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Four fringe prospects making moves on the Tigers farm

While we tend to focus on the top prospects, several lesser known hitters are enjoying breakouts this spring.

Jay Markle/Bless You Boys

It seems pretty clear at this point that the Detroit Tigers have figured out the pitching side of player development. The depth in the upper levels of the system has been on display as guys like Alex Faedo, Beau Brieske, Elvin Rodriguez, and Rony Garcia have all enjoyed some success in a starting role. Joey Wentz looked like things were coming around before he was lifted with a shoulder issue last week. And the Tigers still have another group in Reese Olson, Wilmer Flores, Garrett Hill, and Austin Bergner who, to varying degrees, look like they might be able to contribute later this season.

That doesn’t even account for another very talented trio of arms in Ty Madden, Dylan Smith, Jackson Jobe, and Carlos Pena all at the A-ball levels. Many of the names mentioned won’t pan out as starters or even relievers, but with a group this deep and talented, Tigers’ pitching coach Chris Fetter should have plenty to work with over the coming years.

The hitting side is where the Tigers have probably been the worst team in baseball in terms of scouting and development over the past decade. Spencer Torkelson and Riley Greene are bound to change that, but if you have to pick at the top of the draft to land any hitters at all, you’ve got a big problem.

Position players in the upper minors like catcher Dillon Dingler, our third ranked prospect preseason, or top international free agent teenagers like Cristian Santana and Roberto Campos may change that perception somewhat, but Dingler himself isn’t really showing signs of a breakout push to the big leagues either. And neither Santana or Campos has done a whole lot to impress this spring either. Izaac Pacheco is having a strong year with the Lakeland Flying Tigers and needs a promotion, while Colt Keith is doing well in West Michigan and should move up shortly. There is some hope on the horizon.

However, if we’re looking for signs that things are changing, some of the most interesting developments this spring have come from relatively unheralded players. Much like shortstop Ryan Kreidler, who blew up with an excellent 2021 campaign after being pegged as a low power contact hitter entering the system, we’re seeing some interesting moves made by players who made swing changes, found some power, or who had just gone unnoticed in 2021, getting them on the 2022 prospect map.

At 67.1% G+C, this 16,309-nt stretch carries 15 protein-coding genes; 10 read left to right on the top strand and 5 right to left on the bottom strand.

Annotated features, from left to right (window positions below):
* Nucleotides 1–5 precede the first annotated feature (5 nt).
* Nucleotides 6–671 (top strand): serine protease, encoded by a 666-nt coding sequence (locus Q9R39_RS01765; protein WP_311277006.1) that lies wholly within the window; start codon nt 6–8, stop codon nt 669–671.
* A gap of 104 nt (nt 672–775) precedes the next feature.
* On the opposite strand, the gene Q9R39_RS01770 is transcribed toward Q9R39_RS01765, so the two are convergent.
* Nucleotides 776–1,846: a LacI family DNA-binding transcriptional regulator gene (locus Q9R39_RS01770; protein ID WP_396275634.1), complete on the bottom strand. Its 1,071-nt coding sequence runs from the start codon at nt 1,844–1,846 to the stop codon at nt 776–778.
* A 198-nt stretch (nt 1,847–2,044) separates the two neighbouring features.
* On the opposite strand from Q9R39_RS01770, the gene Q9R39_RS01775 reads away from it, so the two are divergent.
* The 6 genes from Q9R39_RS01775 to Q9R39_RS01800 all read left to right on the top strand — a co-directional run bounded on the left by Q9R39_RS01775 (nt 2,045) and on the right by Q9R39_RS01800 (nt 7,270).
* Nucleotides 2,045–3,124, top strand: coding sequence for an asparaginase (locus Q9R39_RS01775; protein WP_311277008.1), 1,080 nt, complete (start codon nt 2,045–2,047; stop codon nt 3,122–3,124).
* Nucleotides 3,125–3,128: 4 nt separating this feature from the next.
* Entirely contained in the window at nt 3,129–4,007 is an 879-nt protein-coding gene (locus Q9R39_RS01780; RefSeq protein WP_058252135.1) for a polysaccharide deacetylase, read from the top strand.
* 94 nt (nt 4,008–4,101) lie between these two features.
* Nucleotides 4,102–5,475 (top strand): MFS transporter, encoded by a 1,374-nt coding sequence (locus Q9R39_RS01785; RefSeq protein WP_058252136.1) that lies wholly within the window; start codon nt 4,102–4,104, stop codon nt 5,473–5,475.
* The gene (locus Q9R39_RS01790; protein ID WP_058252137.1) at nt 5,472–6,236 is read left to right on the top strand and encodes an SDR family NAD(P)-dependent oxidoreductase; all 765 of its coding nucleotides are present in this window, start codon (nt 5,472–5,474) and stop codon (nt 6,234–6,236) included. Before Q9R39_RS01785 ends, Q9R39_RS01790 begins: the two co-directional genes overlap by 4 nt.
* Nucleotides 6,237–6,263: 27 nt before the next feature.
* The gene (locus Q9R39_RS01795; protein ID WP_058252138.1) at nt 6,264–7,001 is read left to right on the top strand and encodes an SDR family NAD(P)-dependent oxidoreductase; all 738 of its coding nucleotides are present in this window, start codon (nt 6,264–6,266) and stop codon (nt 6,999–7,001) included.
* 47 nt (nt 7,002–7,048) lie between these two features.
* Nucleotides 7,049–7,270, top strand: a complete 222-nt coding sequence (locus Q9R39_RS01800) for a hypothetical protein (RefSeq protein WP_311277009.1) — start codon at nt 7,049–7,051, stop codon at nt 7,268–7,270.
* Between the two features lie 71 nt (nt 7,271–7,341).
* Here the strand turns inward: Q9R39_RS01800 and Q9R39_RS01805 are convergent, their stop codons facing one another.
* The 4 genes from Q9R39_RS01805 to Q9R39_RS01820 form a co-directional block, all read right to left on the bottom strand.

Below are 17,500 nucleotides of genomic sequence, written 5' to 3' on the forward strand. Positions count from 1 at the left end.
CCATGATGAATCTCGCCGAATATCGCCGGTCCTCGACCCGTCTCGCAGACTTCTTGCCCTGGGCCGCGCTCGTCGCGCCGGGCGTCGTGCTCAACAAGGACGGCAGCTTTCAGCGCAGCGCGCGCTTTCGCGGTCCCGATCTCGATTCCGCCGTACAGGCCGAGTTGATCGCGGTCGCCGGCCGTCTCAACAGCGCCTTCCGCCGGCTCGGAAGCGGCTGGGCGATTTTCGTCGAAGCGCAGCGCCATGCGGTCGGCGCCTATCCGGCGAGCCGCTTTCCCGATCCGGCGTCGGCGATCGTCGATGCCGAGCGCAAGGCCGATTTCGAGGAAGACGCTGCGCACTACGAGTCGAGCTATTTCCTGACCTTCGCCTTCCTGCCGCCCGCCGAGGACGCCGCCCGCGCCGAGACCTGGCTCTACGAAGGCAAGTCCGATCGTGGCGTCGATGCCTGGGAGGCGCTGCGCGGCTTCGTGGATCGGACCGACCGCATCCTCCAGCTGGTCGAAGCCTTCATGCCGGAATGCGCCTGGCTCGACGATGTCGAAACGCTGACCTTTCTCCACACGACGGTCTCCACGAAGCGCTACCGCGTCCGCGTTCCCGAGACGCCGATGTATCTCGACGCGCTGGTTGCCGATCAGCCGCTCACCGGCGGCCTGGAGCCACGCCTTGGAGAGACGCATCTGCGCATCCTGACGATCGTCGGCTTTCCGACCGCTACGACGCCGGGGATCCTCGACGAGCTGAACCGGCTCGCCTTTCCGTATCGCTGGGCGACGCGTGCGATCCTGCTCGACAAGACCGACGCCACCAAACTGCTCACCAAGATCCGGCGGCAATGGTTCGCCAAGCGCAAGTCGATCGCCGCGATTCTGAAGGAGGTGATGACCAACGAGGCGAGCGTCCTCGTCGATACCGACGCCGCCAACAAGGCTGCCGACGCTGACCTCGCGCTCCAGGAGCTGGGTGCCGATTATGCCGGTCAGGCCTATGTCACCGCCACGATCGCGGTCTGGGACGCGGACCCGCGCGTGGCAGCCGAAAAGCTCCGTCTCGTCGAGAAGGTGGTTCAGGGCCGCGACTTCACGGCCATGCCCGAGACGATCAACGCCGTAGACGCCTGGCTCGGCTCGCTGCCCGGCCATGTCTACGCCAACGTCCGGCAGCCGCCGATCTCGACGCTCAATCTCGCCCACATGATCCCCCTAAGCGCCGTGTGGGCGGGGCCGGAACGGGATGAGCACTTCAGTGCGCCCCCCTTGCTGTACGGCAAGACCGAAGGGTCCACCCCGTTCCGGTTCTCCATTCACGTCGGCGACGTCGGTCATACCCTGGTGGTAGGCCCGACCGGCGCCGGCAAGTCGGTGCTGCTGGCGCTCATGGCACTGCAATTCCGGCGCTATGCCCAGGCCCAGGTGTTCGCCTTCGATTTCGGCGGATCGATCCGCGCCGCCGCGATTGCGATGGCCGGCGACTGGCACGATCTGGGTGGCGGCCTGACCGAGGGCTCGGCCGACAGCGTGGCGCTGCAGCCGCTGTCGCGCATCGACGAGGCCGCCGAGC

Improvement is improvement, so while most of these names aren’t likely to make an impact at the major league level, they’ve certainly made tangible improvements that may hint at improving results under the new player development regime headed by first year Vice-President of Player Development, Ryan Garko.

Kerry Carpenter

This left-handed hitter, 24-year-old left fielder was the Tigers 19th round pick back in 2019, out of Virginia Tech. The Florida native gave little sign of a major breakout to come, and was at best a name mentioned as a fringe prospect outside the top 30 who would bear watching because of his discipline and decent bat-to-ball skills. Yet in 2022, he’s been one of the big stories down on the farm, erupting over the past month with the most eye-popping display of power of any player in the minor leagues.

After a two homer game on June 4 against the Harrisburg Senators, Carpenter has now launched 15 home runs dating back to May 6. He has 19 long balls on the season in just 47 games. Even considering that UPMC Park is a bit of a launching pad, that is a 60 homer pace, and few have been cheapies into the right field corner. Carpenter is using the opposite field reasonably well, and while he’s decidedly a fly ball hitter, he’s putting up strong line drive rates so far too.

Take a look at a few of his recent shots.

Now, as exciting as the homers are, there are still reasons to maintain some skepticism here. Carpenter isn’t walking much, and his strikeout rate of 26.7 is a little higher than you’d like to see at Double-A, even for a power hitters. However, that rate has been coming down as Carpenter’s swing changes get ingrained. The trend is looking very positive. If he can maintain this approach and continue to drive the ball, he’s going to earn a look in the majors despite a very limited defensive profile.

Our own Trevor Hooth took a look at some swings last week and went more in depth than we will here. However, we will discuss a key piece of information about Carpenter’s success. Mud Hens outfielder, and long-time Tigers farm hand, Jacob Robson, known to us all as the Maple Hammer due to his London, Ontario roots, set Carpenter up with his swing coach, Richard Schenck, this offseason, with the goal of re-making his swing. So far, so good.

Back in February, I wrote about Tigers players and prospects using private hitting coaches to improve their mechanics during the offseason. Doug Latta and Craig Wollenbrock were the featured names there in discussing Ryan Kreidler, Jake Rogers, Derek Hill, and others, but Schenck was also featured heavily in Jared Diamond’s recent book, Swing Kings, documenting the hitting revolution over the past decade. That book was referenced heavily in the article, but Schenck didn’t appear to have any Tigers’ ties at that point.

Schenck is best known for his work with New York Yankees star, Aaron Judge. You can get a feel for his story and his philosophy on developing bat speed and proper hitting mechanics in this piece from the New York Daily News back in 2018.

So, there remain questions about Carpenter’s ability to continue improving, but he clearly went all-in on some adjustments with a new coach, and so far the dividends have been pretty incredible. As Austin Meadows prepares to re-join the Tigers, with Riley Greene likely not far behind him, a spot should open up for Carpenter with the Toledo Mud Hens shortly, and we’ll be following along with keen attention after his spectacular start to the year.

Wenceel Perez